Quotes of Westcott and Hort

Discussion in '2003 Archive' started by BrianT, Sep 4, 2003.

  1. BrianT

    BrianT
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    Several quotes were posted lately from Westcott and Hort. It has been my experience that much more often than not, such quotes are altered and/or taken out of context, in an attempt to discredit Westcott and Hort (which sort of is irrelevant, for the issue is about the text, not so much the persons behind them - as well I am left to wonder if the people who have produced the quotes have done any similar investigation into the beliefs of the KJV translators...)

    As I previously noted, I am still trying to secure copies of "Life and Letters" for each of Westcott and Hort, so I am unable to directly address those quotes at this time, except to make some observations. Here are the quotes that were posted:

    Besides lacking context, I am extremely suspicious of quotes that include "..." (thank Gail Riplinger for causing this suspicion). One comment off the top of my head is that despite the quote above, Hort was likely more tolerant of "Evangelicals" than the KJV translators were. [​IMG]

    As will be demonstrated with the next quote, without context I have no reason to believe this is a complete sentence, let alone Westcott's belief. When/if I obtain a copy of this book, I will verify.

    This quote comes from the very first page of the preface, where he explains why he's writing this book. The quote above is NOT a complete sentence in the context, but has been altered by capitalizing "Our" to make it appear that this is Westcott's claim, rather than him discussing (and rebutting) someone else's claim. Whoever originally "dug out" and altered this quote did so dishonestly, for to find the quote they would have had to read the surrounding text, which makes it clear he is talking about what *others* have said, not what he himself believes. Here is the quote in context, with the sub-quote in bold:

    "My object in the present Essay has been to deal with the New Testament as a whole, and that on purely historical grounds. The separate books of which it is composed are considered not individually, but as claiming to be parts of the Apostolic heritage of Christians. And thus reserving for another occasion the inquire into their mutual relations and essential unity, I have endavoured to connect the history of the New Testament Canon with the growth and consolidation of the Catholic Church, and to point out the relation existing between the amount of evidence for the authenticity of its component parts, and the whole mass of Christian literature. However imperfectly this design has been carried out, I cannot but hope that such a method of inquiry will convey both the truest notion of the connexion of the written Word with the living body of Christ, and the surest conviction of its divine authority. Hitherto the co-existence of several types of Apostolic doctrine in the first age and of various parties in Christendom for several generations afterwards has been quoted to prove that our Bible as well as our Faith is a mere compromise. But while I acknowledge most willingly the great merit of the Tübingen School in pointing out with marked distinctness the characteristics of the diffferent books of the New Testament, and their connexion with special sides of Christian doctrine and with various eras in the Christian Church, it seems to me almost inexplicable that they should not have found in those writings the explanation instead of the result of the divisions which are are traceable to the Apostolic times."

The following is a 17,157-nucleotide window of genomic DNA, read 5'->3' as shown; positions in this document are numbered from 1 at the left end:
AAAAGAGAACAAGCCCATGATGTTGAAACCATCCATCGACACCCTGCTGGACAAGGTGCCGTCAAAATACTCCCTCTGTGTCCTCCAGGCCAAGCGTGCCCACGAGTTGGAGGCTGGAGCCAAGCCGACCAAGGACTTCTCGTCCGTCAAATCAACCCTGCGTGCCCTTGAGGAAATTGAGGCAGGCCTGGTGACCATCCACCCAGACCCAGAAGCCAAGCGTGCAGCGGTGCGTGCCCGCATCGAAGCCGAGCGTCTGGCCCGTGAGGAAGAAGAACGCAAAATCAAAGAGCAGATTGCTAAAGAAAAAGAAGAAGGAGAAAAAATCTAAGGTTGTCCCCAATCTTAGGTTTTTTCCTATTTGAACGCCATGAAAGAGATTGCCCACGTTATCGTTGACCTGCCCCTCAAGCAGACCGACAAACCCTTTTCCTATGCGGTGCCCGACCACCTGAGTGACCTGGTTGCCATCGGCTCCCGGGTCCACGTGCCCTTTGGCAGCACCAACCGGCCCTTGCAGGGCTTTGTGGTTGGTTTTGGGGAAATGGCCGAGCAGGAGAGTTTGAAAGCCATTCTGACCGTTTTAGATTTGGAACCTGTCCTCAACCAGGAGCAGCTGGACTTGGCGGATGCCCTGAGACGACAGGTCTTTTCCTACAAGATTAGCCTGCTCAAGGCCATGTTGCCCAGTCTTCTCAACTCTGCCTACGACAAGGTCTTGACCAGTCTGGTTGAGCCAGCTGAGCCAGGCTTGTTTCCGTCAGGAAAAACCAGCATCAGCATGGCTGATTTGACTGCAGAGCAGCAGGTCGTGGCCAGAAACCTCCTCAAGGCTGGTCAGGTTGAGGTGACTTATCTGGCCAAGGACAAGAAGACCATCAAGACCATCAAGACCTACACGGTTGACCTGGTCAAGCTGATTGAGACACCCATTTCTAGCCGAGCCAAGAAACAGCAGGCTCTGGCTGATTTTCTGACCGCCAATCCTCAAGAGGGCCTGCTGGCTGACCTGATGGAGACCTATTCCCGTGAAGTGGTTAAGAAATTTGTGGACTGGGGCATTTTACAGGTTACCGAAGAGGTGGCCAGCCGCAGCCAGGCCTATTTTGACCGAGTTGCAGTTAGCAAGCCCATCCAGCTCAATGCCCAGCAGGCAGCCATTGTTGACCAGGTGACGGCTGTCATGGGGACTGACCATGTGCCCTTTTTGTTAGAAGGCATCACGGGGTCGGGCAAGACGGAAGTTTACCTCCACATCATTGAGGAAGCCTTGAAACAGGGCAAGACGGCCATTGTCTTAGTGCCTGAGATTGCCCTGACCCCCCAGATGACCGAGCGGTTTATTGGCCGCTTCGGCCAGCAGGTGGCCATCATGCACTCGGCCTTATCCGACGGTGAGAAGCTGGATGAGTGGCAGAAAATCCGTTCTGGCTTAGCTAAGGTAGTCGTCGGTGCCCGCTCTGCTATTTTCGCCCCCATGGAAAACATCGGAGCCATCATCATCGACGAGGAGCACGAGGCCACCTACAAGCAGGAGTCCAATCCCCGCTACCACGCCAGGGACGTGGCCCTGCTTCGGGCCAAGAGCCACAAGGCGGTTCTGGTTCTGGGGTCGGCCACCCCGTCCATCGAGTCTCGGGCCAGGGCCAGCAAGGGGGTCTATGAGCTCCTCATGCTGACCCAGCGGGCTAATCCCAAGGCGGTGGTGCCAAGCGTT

Ibid of what? What book? What page? This appears to be from "Life and Letters", from a letter Westcott wrote to Archbishop Benson, November 17, 1865. But note what he is actually saying here: he is not saying he believes Mariolatry is correct (and other writings of his affirm he believes it is wrong), he is expressing his wondering about why it developed, what truth was twisted and/or forgotten to allow Mariolatry to evolve. I wonder this as well.

    The "Romanish" view of what? Of baptism? Of eschatology? Of fashion? And again, whatever issue he is discussing here, I'm sure the KJV translators would agree with him. [​IMG]

    No, I didn't forget you, aefting. [​IMG] You asked about:

    I looked at this quote a little, I didn't have time to study it thoroughly. At least this quote does not seem to be out of context like the others. [​IMG] I'm not sure if this quote proves they believed the original writers could have penned error, or if they are just listing what people in general might "speculate" (from first sentence) is the cause of some corruptions. I will look at this in more detail this evening.

    If anyone has other quotes they would like me to examine, again I do not yet have "Life and Letters" for either of them, but I do have most (80%?) of their other books, so any quotes from those other books I should be able to provide info about.